December 20, 2023 – Looking at current trends in economic activity, as well as the 2024 financial forecast for Croatia, the Croatian National Bank (CNB) is quite optimistic.
In the latest projections, writes Poslovni, the CNB reduced the estimate of economic growth for this year to 2.6 percent (compared to 2.9 percent from the September forecasts), however the reason for this is not the current economic dynamics, but a revision of the data of the National Bureau of Statistics on the GDP, by which the growth in the first half of the year was corrected downwards.
CNB’s rapid assessment models suggest that the last quarter of the year will be marked by a renewed acceleration of economic activity – with the growth of 0.8 percent on a quarterly basis and 3.5 percent compared to the last quarter of last year.
All in all, while the recovery in the eurozone has been postponed until the beginning of next year, the CNB expects somewhat stronger GDP growth for Croatia next year than until recently; instead of 2.6 percent in real terms, in 2024 they are now counting on growth of 3 percent.
Both for this year and for the next, the expectations of a strengthening of individual consumption have been increased, with the fact that this year’s growth will be contributed more than the initial forecasts by the growth of investments and government spending.
In contrast, inflation – both headline and core – is decelerating faster than until recently expected. Thus, it is now calculated that the average inflation (measured by the harmonized, internationally comparable index, HICP) will amount to 8.4 percent this year, and not 8.8, which was estimated three months ago.
Next year, the growth rate of the general price level should be more than halved, to 4 percent. A somewhat faster reduction is shown above all in food inflation, but also in the service segment, where inflation was particularly pronounced and did not fall supported by the tourist season, a gradual reduction is finally being observed, says Governor Boris Vujčić, adding that next year lower price inflation is expected for all components.
Within the euro area, food and services were the components that maintained the difference between inflation in Croatia compared to the eurozone average (according to current estimates, 5.4 percent is expected for 2023), but currently there is a higher contribution from energy in Croatia, while the inflation gap decreased in food and services, the CNB points out.
In this regard, the governor reminded that energy and food in Central and Eastern Europe have a greater weight in the consumer basket than in the rest of the eurozone. However, he added that the growth in the general level of consumer prices from mid-2021 onwards in other CEE countries (except Slovenia) was higher than the 22.9 percent recorded in that period in our country.
The governor touched on a topic related to inflation that was particularly highlighted in the first half of the year, namely the issue of the contribution (increase) of profit margins to price growth. The data show, he says, that the contribution of unit profits is decreasing, as expected, while the contribution of wage growth to the GDP deflator is still high.
As a potential risk of realizing the expected slowdown in inflation, he apostrophized precisely the risk that the growth of unit labor costs is not absorbed through unit profits to the extent that it is calculated. Be that as it may, with personal consumption remaining the mainstay of growth, next year the central bank again expects a positive sign of both exports and imports.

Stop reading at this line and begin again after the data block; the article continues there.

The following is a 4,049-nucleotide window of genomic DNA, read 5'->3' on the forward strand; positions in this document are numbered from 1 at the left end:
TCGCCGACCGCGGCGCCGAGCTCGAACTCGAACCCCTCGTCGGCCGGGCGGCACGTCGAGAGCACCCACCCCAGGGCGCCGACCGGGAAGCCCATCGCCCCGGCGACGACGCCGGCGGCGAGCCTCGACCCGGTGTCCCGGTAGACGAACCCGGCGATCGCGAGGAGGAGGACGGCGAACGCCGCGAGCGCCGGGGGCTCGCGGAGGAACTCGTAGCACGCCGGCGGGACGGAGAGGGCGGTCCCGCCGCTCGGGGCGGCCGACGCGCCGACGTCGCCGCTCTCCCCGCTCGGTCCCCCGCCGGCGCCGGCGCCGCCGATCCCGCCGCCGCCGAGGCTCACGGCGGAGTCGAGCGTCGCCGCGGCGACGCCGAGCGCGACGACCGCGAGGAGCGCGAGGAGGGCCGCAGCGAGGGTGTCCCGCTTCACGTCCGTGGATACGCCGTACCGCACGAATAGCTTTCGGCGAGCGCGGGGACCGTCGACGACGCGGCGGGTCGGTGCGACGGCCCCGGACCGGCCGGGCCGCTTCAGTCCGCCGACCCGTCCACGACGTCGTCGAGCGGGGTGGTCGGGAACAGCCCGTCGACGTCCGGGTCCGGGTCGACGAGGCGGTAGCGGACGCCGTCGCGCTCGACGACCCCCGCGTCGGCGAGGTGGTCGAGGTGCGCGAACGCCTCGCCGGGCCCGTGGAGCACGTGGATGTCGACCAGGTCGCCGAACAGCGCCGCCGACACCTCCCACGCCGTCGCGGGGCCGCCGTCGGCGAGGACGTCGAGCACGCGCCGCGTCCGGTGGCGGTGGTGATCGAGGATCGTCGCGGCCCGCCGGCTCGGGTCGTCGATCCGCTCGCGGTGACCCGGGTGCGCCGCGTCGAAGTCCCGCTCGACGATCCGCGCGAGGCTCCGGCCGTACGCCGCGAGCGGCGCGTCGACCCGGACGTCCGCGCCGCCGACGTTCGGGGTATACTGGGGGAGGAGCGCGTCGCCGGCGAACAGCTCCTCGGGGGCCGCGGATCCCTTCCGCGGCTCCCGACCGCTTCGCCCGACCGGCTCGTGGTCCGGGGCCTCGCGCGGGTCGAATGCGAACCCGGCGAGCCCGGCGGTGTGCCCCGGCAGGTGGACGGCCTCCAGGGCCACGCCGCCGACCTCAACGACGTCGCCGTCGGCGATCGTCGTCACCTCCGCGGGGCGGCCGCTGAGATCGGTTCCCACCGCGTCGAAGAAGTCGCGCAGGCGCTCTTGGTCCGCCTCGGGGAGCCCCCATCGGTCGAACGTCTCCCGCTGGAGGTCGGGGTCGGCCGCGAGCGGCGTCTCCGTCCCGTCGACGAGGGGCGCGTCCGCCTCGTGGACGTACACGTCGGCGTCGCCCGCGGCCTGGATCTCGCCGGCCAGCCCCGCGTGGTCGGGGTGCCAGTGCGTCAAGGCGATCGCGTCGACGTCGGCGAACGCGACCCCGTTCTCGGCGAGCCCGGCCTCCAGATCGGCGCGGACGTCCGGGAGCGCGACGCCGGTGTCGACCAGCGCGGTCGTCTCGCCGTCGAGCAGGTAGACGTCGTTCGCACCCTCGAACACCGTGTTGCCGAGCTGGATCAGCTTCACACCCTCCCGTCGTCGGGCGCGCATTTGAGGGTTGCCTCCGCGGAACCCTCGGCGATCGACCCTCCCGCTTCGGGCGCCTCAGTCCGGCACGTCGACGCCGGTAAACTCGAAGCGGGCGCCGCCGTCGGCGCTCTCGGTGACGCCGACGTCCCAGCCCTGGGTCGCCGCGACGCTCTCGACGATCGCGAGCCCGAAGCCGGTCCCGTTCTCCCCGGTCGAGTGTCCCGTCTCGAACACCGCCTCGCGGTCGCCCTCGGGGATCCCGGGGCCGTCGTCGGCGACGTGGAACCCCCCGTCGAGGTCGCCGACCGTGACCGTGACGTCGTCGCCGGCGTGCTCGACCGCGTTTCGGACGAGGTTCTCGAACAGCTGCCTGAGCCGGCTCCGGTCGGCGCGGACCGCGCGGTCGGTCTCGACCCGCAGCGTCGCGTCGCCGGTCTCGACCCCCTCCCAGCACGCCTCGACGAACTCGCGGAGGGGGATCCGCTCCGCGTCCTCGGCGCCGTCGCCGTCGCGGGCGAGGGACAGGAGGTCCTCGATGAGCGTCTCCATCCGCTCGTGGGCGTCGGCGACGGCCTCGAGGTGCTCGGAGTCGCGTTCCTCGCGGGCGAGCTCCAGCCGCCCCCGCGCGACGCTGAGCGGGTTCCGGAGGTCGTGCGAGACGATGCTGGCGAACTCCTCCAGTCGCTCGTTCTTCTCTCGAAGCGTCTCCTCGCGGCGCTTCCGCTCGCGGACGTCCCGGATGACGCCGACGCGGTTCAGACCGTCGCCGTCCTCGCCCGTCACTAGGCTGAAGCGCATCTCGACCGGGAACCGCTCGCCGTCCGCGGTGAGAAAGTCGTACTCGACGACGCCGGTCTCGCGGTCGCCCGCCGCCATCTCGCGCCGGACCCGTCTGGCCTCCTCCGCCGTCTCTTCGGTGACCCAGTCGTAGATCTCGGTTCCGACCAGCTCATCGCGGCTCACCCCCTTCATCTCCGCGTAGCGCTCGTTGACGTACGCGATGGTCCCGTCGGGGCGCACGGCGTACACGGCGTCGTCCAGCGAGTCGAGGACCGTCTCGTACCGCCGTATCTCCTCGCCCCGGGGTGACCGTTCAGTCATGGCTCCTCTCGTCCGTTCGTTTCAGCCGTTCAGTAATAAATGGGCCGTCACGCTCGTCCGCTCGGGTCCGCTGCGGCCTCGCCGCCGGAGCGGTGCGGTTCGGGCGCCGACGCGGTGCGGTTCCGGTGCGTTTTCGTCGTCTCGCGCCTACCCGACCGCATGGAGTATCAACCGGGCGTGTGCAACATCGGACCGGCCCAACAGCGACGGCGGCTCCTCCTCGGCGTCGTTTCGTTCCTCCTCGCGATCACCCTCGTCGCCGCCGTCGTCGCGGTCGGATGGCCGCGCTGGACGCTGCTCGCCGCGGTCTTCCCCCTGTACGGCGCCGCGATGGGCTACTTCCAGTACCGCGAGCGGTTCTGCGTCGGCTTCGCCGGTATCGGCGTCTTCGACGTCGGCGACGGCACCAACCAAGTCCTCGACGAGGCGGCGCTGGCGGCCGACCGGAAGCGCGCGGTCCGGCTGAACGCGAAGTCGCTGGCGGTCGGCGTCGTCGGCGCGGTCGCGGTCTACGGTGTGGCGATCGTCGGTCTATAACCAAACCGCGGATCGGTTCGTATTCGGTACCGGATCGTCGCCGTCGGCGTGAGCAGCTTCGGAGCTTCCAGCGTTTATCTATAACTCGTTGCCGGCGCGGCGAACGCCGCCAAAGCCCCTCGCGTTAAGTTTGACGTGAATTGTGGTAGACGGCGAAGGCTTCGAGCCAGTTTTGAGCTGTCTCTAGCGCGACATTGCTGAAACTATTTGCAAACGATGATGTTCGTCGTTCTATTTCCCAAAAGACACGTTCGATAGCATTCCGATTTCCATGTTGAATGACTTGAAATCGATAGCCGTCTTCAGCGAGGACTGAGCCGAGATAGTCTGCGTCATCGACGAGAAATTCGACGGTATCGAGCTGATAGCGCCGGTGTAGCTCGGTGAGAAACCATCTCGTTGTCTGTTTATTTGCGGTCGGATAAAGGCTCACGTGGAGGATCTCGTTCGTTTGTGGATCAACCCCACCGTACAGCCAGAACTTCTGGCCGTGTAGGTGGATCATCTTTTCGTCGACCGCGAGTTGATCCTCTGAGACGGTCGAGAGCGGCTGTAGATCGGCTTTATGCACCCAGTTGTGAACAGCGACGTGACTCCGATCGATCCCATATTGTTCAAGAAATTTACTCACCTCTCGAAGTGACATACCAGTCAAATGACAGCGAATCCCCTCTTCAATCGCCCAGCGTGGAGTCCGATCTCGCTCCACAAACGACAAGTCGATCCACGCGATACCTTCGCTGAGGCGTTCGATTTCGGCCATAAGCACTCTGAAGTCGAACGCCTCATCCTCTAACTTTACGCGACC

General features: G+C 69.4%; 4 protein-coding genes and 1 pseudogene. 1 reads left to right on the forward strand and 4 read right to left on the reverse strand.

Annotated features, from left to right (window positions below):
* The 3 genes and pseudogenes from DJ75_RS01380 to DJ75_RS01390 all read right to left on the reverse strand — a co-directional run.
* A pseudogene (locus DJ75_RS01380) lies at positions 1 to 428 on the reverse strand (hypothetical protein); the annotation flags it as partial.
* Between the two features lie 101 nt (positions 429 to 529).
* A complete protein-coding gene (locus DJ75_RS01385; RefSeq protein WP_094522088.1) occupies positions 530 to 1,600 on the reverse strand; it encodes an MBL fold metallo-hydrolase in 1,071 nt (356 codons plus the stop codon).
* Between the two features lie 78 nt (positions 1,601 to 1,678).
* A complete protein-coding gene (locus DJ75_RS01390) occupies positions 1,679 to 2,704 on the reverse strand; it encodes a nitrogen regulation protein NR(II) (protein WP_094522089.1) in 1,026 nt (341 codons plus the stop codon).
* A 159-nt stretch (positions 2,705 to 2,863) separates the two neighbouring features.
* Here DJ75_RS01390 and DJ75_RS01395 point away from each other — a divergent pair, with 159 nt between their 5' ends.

Even in the horizon of three years, the basic scenario predicts growth rates that exceed the pre-pandemic ones (for 2025, the projections are at 2.7%, and the year after that at 2.6%). In addition to the fact that this means higher rates than the eurozone average, economic growth rates below the pandemic level are expected on average for the eurozone members in the next three years.
On the labor market, on the other hand, nothing significant has changed. In addition to the long-term trend of growth in employment and decline in unemployment, there is also a shortage of available labor, and all of this affects the movement of wages.
After real wages decreased in 2022 due to the high rate of inflation (i.e. more than the nominal growth of wages) from the second quarter of this year they entered positive territory in real terms as well. And among the first in the eurozone, says Vujčić. In addition, they expect a continuation of their growth in the CNB in the next three years, with around 3.6 percent this year.
When it comes to the monetary sphere, the policy of interest rates will depend on the projection of inflation in the future, but also on the power of transmission to domestic loans. At the moment, the cycle of interest rate growth has stopped. The conditions are restrictive enough that it is realistic to expect a reduction in the inflation rate without an additional increase in interest rates.
“It may be too early to talk about when it will start to decrease, but if our projection of a decrease in inflation is realized, at some point next year we could expect the beginning of a trend of falling interest rates. I can’t say when, we will look at the data and as it comes, we will make decisions, but next summer is a period when we will know more and when such a thing can be expected, says Vujčić. But with a note that “there are always risks for such projections”.
Less Susceptible to Shocks
Recalling the positive effects of joining the eurozone, he stated that interest rates in Croatia are lower than in the eurozone, transaction costs have disappeared, and Croatia is much less susceptible to economic shocks in times of crisis.